In The News
I'm Usually Not Team Gwyneth, But Today I Am
I hate the phrase Mommy and I especially hate the phrase Mommy Wars. I also try to stay as far away as possible from the controversial stay at home moms vs. working moms debate that still seems to rage on so many years after Gloria Steinem and her feminist cohorts burned their bras and began a revolution for women to finally nab their rightful place in the previously male-dominated workforce. So when an ABC news reporter called me and asked for my opinion on the latest Gwyneth Paltrow quote, without even looking at the quote I thought, uh-oh what did the privileged, Hollywood starlet cum rock star wife say now? And I have to be honest- while I think her most recent Goop endeavor is highly self- indulgent and many of her remarks about life in general are absurd, this particular comment resonated with me, and shocker of all shockers I *gulp* agreed with her.
What is all the brouhaha about? Here is an excerpt from the article:
"(Gwyneth) seems philosophical about being unlikely to get another role as brilliantly written as that one—"I don't think I'll ever read a script that good again. Tom Stoppard is a genius"—while remaining positive about the relatively traditional role she plays as a wife and mother, with her husband's career commitments currently taking precedence over hers. "I have little kids in school. I want to maintain my marriage and my family, so I have to be here when he comes home." Hence her recent advice to a girlfriend (who remains tantalizingly unnamed): "She is an actress and in a new relationship with someone else with a big career, and I said this may not be feminist, but you have to compromise. It's been all about you and you're a big deal. And if you want what you're saying you want—a family—you have to be a wife, and that is part of the equation. Gloria Steinem may string me up by my toes, but all I can do is my best, and I can do only what works for me and my family."
The ABC news reporter asked me my opinion of Gwyneth, based on her comments in this interview, and whether I thought she was setting feminism back a generation or two with such a stance. And here's my feeling; I don't think you can have it all. I don''t think you can be in a marriage and have two high powered CEO types without some fall out to said marriage. I think in every marriage there needs to be compromise and balance of all sorts, but particularly when it comes to careers. If both partners are working at maximum capacity- and are not spending quality time with one another on a regular basis, their relationship (forget about the kids) will ultimately suffer. A relationship like that just cannot be sustained.
I explained to this reporter that marriage is hard work every single day. I said that texting, sexting, skyping and phone calls can't possibly replace the intimacy that takes place in a marriage in the small moments- the ones we probably don't even realize we are partaking in. Marriage and it's growth, and our connection to one another as spouses takes place and gets reaffirmed in those late night bedroom talks, making dinners, sharing a cup of coffee before work or even just sitting watching a television show together. And if you are not having enough of those moments in your marriage because both of you are on these non-stop high powered work schedules, ultimately, in my opinion, your marriage will not be able to sustain itself.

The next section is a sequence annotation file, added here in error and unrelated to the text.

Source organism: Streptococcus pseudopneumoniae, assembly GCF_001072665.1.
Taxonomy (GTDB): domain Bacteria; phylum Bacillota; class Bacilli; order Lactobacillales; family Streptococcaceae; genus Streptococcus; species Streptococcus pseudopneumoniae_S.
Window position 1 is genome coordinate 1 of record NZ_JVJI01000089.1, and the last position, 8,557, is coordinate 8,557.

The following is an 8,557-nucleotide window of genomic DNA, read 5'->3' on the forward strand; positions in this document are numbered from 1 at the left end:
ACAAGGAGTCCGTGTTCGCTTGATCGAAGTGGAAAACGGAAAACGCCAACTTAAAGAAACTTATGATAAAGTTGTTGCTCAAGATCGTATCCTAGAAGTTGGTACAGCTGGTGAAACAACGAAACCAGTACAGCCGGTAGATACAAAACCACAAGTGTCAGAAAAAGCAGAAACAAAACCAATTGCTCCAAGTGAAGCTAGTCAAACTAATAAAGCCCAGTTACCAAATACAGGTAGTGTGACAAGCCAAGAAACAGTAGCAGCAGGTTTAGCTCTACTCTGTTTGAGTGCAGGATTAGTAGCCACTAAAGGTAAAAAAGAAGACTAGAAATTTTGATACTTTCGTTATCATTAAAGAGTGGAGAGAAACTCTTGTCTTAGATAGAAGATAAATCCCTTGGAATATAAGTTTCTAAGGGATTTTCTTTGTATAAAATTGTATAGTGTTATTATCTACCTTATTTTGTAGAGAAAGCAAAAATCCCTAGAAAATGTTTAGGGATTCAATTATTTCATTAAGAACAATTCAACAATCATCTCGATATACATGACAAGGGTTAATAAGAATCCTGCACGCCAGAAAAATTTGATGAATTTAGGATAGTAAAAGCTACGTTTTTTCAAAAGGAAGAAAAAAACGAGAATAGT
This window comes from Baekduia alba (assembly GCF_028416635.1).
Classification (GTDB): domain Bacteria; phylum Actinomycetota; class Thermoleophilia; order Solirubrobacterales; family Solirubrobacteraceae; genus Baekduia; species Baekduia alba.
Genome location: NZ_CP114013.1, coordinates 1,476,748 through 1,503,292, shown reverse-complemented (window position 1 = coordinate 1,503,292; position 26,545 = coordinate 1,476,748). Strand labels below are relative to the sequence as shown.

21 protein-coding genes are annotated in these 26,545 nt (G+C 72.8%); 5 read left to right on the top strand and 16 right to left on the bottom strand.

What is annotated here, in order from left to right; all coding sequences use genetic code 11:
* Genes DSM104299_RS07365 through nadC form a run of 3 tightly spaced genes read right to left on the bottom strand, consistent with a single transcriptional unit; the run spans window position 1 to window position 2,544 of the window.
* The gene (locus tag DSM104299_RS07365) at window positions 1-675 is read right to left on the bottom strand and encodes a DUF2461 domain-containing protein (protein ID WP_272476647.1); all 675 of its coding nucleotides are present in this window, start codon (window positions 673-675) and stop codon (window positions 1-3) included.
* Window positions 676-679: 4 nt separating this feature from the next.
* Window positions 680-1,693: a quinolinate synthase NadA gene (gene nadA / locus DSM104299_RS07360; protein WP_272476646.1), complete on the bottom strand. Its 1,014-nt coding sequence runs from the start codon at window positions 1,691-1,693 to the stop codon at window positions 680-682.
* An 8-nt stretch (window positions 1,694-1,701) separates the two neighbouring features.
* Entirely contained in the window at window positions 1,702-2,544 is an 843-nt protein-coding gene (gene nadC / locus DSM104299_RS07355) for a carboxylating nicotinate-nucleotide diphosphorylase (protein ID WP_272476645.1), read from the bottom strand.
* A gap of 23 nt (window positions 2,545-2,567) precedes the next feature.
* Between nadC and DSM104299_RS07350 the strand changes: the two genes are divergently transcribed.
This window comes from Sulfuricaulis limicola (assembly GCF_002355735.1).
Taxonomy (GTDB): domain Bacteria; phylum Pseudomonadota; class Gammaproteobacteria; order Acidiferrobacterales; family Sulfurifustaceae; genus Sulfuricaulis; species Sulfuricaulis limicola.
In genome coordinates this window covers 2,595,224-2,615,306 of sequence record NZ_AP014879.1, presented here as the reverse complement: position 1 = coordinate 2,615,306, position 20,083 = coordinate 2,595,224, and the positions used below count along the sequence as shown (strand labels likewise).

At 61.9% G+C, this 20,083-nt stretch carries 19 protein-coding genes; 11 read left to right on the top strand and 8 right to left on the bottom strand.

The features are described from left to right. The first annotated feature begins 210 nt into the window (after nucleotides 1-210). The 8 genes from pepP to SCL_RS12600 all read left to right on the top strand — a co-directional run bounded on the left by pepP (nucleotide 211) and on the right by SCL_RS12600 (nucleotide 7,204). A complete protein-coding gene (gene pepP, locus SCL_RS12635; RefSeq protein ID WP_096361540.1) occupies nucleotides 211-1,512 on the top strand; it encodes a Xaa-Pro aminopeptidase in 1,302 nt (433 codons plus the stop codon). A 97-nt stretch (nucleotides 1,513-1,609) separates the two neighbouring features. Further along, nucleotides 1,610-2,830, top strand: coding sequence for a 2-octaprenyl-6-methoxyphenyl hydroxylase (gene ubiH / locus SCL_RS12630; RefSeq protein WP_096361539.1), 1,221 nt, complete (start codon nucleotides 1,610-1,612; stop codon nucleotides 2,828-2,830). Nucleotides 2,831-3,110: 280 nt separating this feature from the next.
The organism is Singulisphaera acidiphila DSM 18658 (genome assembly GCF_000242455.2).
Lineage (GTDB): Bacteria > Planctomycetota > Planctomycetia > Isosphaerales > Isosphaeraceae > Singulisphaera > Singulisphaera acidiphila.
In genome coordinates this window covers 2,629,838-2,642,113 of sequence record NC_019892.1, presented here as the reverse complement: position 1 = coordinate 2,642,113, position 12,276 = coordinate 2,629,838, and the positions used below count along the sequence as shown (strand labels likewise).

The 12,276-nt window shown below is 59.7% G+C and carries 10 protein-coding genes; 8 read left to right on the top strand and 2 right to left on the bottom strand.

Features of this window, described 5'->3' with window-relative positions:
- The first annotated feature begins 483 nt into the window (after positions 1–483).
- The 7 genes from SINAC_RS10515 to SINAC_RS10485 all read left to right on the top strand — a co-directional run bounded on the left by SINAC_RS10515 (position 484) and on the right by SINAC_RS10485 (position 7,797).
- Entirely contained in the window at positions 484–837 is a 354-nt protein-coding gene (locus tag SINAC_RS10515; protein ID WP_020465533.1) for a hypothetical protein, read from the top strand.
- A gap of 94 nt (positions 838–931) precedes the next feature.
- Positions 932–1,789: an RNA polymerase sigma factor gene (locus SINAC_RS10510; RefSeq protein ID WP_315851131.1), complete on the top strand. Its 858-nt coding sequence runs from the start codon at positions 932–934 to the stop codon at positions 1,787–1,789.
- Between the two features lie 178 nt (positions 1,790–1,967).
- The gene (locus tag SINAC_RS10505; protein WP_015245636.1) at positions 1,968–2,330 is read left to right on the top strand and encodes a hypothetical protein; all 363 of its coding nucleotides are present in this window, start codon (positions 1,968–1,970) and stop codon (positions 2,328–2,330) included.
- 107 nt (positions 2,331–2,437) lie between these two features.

Throw kids in the mix and well- you've got a recipe for disaster.
Don' get me wrong, I am not begrudging any women who choose to have a high powered career right along side that of her husband-- but I do think choosing that lifestyle will make it a heck of a lot harder to keep all the balls in the air, and your marriage in tact. And I agree with Gwyneth in this regard. In every marriage, one of the spouses has to decide to let the other shine and take the spotlight, while the other one keeps the home fires burning, and is there to shoulder the family stuff and of course be that source of support for the spouse who is working on all cylinders. I believe the high powered working spouse needs to feel that he/she has that soft place to fall when they get home-- that their family bedrock and relationship is intact and in a way is their sustenance.
Does this make me an anti-feminist- I don't think so, I think it makes me a realist about what it takes to keep a marital connection strong and vibrant. And do I think only the husband deserves to have this career and it's the wife who should be relegated to keeping the home fires burning? Hell no! I think either spouse can be the main breadwinner-- I just don't think they can both do it at a highly concentrated level and at the same time because ultimately something, as in their marriage, will have to give. And so, as surprised as I am- I agree with Gwyneth on this one!